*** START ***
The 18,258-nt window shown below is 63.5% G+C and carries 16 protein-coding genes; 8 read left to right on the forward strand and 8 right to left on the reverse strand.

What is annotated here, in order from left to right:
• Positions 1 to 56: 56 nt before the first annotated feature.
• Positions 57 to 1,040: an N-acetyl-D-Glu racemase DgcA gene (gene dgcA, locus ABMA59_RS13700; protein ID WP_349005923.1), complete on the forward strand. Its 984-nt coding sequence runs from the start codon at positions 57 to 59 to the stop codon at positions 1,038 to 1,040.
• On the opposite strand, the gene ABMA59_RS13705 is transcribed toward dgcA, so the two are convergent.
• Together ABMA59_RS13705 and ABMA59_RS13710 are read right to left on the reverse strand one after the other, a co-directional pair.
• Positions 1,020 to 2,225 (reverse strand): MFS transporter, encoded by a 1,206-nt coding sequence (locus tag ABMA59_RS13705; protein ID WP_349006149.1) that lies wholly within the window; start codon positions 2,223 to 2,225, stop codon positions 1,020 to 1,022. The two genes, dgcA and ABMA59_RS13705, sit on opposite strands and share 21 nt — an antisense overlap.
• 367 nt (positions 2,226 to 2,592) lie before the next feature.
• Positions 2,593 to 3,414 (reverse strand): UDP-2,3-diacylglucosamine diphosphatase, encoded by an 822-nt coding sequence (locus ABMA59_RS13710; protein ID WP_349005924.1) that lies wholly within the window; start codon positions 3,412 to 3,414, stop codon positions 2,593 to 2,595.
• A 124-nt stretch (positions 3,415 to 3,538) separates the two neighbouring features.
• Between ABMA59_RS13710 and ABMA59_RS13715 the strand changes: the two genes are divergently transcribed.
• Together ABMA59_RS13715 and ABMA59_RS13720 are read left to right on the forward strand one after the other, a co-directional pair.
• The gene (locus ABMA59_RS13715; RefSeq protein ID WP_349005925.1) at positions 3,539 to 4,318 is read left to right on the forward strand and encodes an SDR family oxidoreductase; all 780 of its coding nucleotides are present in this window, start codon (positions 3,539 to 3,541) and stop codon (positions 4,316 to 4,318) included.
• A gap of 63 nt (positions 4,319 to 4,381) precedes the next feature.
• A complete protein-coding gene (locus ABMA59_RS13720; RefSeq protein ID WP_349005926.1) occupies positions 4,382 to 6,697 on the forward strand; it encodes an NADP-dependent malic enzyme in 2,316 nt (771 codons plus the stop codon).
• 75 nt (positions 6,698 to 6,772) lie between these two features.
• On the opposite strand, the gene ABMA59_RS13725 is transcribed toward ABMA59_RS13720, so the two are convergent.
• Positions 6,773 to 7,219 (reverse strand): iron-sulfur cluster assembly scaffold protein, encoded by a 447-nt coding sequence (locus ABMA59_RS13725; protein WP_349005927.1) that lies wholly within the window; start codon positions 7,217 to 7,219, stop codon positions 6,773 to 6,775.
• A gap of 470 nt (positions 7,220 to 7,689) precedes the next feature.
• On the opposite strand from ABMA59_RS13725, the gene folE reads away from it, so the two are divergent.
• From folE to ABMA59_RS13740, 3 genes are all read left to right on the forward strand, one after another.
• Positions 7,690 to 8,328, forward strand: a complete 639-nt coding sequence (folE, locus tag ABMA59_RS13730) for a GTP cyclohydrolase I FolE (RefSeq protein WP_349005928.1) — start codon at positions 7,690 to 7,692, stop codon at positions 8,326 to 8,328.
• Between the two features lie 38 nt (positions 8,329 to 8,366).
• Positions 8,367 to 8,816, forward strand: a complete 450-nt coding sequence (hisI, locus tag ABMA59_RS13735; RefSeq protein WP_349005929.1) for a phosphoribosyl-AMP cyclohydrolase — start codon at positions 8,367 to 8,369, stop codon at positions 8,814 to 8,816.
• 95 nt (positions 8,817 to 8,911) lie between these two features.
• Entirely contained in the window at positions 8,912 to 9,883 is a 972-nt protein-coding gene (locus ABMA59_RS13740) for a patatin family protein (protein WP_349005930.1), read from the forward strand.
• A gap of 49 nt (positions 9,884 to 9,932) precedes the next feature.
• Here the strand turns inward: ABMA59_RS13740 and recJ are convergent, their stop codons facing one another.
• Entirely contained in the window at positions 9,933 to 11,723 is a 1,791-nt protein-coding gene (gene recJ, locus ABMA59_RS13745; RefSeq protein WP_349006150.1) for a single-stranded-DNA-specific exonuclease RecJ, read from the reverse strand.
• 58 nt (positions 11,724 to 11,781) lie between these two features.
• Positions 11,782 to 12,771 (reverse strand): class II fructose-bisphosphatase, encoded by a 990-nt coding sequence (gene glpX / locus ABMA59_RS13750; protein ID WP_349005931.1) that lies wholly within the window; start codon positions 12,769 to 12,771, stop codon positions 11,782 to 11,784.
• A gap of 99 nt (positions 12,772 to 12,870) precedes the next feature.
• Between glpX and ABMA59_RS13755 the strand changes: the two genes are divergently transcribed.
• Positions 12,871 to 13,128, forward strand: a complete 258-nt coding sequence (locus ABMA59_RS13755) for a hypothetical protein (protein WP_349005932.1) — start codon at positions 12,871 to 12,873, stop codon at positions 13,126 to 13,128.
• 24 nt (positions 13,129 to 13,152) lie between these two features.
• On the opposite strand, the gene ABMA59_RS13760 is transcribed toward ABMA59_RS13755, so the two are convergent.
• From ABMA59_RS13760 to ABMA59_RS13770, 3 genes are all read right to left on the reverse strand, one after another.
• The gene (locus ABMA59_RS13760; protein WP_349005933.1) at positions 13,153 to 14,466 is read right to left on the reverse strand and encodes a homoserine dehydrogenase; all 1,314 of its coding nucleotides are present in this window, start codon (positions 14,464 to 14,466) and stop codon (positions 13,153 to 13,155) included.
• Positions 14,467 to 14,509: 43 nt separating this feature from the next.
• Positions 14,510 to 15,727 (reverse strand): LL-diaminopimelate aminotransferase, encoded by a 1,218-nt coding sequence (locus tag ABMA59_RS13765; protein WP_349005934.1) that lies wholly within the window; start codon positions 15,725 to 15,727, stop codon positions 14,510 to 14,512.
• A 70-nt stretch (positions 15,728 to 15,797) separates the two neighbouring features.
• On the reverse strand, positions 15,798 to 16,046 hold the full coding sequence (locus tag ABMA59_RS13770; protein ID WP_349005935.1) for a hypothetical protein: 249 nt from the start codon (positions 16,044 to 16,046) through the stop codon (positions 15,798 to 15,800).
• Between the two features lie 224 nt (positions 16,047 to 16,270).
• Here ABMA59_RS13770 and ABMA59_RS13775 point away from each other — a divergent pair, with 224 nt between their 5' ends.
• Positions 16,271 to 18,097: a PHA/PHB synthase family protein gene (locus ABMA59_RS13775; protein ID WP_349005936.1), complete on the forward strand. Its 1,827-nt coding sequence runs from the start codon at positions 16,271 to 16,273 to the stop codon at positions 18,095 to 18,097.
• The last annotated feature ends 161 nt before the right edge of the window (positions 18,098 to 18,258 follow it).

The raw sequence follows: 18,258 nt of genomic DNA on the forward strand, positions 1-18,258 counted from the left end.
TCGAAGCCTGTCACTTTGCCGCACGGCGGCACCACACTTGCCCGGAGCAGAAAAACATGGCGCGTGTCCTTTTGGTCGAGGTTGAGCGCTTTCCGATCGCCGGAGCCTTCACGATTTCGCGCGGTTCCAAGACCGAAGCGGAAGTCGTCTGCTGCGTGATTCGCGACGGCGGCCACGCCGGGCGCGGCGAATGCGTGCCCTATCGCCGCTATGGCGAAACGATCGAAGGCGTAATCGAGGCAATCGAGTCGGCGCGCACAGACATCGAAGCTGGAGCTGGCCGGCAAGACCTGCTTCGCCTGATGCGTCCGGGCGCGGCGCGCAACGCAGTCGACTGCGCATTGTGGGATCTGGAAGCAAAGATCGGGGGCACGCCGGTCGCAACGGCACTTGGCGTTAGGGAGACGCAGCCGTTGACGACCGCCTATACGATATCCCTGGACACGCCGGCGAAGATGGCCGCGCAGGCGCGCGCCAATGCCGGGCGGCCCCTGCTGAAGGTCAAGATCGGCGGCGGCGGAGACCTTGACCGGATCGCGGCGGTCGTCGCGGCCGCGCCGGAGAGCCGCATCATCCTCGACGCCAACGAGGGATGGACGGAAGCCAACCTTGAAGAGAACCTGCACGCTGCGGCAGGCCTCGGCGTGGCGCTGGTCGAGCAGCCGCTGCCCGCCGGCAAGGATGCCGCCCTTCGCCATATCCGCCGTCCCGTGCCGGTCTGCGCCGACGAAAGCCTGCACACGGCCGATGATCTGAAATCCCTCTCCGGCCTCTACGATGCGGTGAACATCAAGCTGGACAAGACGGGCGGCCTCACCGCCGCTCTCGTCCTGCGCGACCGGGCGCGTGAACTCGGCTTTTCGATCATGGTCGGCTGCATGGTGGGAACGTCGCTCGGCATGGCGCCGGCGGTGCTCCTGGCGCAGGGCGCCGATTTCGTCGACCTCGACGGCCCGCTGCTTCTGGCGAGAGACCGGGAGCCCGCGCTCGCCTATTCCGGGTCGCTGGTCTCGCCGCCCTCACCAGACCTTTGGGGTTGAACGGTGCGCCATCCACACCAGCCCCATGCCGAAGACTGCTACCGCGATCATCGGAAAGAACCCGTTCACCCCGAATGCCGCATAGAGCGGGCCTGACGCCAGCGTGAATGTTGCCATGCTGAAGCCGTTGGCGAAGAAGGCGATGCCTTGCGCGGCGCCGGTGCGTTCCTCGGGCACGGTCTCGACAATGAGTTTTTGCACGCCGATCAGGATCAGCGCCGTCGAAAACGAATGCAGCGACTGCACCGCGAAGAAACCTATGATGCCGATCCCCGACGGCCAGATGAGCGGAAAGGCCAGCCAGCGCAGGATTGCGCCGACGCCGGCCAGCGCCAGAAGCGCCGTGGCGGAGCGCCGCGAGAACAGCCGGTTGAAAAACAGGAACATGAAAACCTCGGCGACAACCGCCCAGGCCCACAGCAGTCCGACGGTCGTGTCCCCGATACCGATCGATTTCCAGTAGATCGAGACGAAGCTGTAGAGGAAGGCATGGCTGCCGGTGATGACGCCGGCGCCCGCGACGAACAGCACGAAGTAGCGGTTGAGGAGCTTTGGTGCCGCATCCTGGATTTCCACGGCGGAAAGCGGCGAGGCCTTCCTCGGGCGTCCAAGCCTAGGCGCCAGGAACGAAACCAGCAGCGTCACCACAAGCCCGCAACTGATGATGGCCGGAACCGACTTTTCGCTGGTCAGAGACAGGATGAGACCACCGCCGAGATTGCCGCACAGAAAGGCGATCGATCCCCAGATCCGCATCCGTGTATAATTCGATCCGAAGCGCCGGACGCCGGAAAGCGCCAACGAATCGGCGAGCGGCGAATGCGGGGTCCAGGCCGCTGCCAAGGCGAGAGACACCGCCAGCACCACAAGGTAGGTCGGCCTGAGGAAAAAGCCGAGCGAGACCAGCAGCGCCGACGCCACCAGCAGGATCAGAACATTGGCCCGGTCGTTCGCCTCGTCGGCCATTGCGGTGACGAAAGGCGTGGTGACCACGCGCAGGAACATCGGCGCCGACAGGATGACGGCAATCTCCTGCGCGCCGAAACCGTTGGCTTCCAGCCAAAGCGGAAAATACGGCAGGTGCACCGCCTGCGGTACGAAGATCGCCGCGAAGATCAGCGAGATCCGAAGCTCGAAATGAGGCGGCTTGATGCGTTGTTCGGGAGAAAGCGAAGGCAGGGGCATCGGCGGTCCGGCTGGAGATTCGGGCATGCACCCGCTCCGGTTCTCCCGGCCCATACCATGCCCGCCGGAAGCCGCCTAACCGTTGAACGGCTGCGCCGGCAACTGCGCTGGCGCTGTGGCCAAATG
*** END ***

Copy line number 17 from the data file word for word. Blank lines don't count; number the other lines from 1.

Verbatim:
• On the opposite strand, the gene ABMA59_RS13725 is transcribed toward ABMA59_RS13720, so the two are convergent.